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Article
April 1987

Nasopharyngeal Carcinoma and Nasal Allergy

Author Affiliations

Kuala Lumpur, Malaysia

Arch Otolaryngol Head Neck Surg. 1987;113(4):438. doi:10.1001/archotol.1987.01860040100033
Abstract

To the Editor.—In my experience of at least 100 consecutive patients with nasopharyngeal carcinoma, detailed history revealed that none of them suffered from any type of nasal allergy clinically. Is this a coincidence, and can a correlation be established that will apply to this observation?

Nasal allergy, caused by allergens, is mainly an IgE-mediated type I reaction. However, in allergic airway disease, IgG antibody may act as an anaphylactic, a blocking, or a precipitating antibody to cause an immediate reaction, to inhibit an immediate reaction, or to provoke a delayed type III reaction.1 This is a B-cell–mediated immune system, though certain patients with hay fever have been shown to have T lymphocytes.2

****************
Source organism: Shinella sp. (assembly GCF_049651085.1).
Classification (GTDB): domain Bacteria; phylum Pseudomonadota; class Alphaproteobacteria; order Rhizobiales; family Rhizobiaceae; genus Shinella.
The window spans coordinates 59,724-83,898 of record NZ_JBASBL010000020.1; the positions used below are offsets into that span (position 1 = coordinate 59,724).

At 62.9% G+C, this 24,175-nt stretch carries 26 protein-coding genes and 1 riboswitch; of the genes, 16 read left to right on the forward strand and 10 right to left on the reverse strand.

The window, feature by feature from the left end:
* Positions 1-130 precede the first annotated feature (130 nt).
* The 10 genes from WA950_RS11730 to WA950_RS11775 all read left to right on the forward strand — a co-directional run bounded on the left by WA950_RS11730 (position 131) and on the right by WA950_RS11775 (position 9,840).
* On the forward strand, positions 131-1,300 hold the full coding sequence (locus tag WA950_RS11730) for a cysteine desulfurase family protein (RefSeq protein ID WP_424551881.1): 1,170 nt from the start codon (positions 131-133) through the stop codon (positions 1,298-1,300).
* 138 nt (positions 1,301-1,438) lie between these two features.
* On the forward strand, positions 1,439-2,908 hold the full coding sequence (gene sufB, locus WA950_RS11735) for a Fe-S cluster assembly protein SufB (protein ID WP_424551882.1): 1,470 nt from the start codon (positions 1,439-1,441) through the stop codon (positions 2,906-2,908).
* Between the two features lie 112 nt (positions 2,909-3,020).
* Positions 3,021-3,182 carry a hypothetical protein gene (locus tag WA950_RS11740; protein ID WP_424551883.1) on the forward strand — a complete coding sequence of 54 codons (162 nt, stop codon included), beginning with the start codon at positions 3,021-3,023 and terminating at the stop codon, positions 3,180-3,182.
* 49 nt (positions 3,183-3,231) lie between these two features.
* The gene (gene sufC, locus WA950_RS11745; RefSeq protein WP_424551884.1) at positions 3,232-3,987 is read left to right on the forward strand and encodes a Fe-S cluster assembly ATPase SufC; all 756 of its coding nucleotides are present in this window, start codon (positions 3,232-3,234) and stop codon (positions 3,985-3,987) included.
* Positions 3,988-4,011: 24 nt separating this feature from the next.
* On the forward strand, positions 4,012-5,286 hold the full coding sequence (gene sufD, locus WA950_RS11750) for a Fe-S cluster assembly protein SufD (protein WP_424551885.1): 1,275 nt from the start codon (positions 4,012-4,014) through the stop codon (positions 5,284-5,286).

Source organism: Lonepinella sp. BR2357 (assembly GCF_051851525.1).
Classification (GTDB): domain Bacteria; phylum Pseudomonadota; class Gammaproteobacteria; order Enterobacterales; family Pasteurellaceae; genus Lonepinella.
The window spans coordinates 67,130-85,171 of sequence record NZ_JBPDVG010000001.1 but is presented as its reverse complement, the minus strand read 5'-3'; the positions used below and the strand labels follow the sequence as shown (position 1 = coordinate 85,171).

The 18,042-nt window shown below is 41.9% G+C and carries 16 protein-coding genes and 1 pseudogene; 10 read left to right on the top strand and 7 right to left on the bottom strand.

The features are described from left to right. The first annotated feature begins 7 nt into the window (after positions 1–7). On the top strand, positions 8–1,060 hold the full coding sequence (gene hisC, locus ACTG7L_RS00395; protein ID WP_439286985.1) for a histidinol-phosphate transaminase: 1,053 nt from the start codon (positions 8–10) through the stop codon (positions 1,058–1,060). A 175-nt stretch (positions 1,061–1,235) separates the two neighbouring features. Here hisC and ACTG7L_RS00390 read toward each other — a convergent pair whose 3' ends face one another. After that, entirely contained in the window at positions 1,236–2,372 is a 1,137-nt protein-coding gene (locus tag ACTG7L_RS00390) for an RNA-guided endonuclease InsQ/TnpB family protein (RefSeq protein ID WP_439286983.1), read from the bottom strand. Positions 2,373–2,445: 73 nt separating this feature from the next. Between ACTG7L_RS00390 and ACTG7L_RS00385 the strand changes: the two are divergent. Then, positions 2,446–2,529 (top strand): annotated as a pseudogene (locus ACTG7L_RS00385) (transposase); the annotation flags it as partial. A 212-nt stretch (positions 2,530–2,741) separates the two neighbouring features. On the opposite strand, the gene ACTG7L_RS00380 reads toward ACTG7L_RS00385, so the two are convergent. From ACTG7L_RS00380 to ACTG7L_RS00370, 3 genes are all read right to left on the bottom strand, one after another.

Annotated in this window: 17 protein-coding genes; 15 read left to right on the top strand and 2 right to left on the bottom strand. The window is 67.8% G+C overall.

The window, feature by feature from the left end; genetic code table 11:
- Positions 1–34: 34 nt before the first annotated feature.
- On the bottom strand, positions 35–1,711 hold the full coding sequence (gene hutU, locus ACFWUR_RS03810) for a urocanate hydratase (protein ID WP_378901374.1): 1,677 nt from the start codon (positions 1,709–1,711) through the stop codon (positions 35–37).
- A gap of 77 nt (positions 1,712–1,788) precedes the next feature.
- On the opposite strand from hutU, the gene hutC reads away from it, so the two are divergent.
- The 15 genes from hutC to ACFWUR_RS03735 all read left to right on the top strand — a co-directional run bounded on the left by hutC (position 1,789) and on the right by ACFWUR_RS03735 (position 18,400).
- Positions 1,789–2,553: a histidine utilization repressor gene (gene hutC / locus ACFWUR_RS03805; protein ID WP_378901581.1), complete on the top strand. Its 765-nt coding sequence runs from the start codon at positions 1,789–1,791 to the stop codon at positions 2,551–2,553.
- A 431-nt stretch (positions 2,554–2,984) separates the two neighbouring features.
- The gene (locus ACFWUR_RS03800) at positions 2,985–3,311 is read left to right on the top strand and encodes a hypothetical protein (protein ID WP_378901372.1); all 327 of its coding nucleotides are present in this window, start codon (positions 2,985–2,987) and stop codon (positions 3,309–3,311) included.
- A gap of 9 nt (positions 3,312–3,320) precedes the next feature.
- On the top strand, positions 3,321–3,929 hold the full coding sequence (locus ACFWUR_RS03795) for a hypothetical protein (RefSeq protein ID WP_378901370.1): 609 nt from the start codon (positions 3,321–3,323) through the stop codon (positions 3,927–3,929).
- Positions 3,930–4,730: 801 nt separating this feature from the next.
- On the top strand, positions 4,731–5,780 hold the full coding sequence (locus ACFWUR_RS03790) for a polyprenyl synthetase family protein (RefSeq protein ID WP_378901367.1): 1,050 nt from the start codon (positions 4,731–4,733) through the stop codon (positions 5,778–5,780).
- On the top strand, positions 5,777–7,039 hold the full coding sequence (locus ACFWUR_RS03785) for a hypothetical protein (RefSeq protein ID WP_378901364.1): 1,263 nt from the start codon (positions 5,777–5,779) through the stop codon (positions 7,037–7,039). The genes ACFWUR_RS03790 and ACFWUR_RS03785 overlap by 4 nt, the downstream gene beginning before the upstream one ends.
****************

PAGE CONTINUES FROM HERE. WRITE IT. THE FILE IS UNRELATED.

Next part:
Nasopharyngeal carcinoma, on the other hand, is associated with the Epstein-Barr virus, which involves the T-cell system. In vitro studies have shown, directly or indirectly, the importance of T cells in the control of Epstein-Barr

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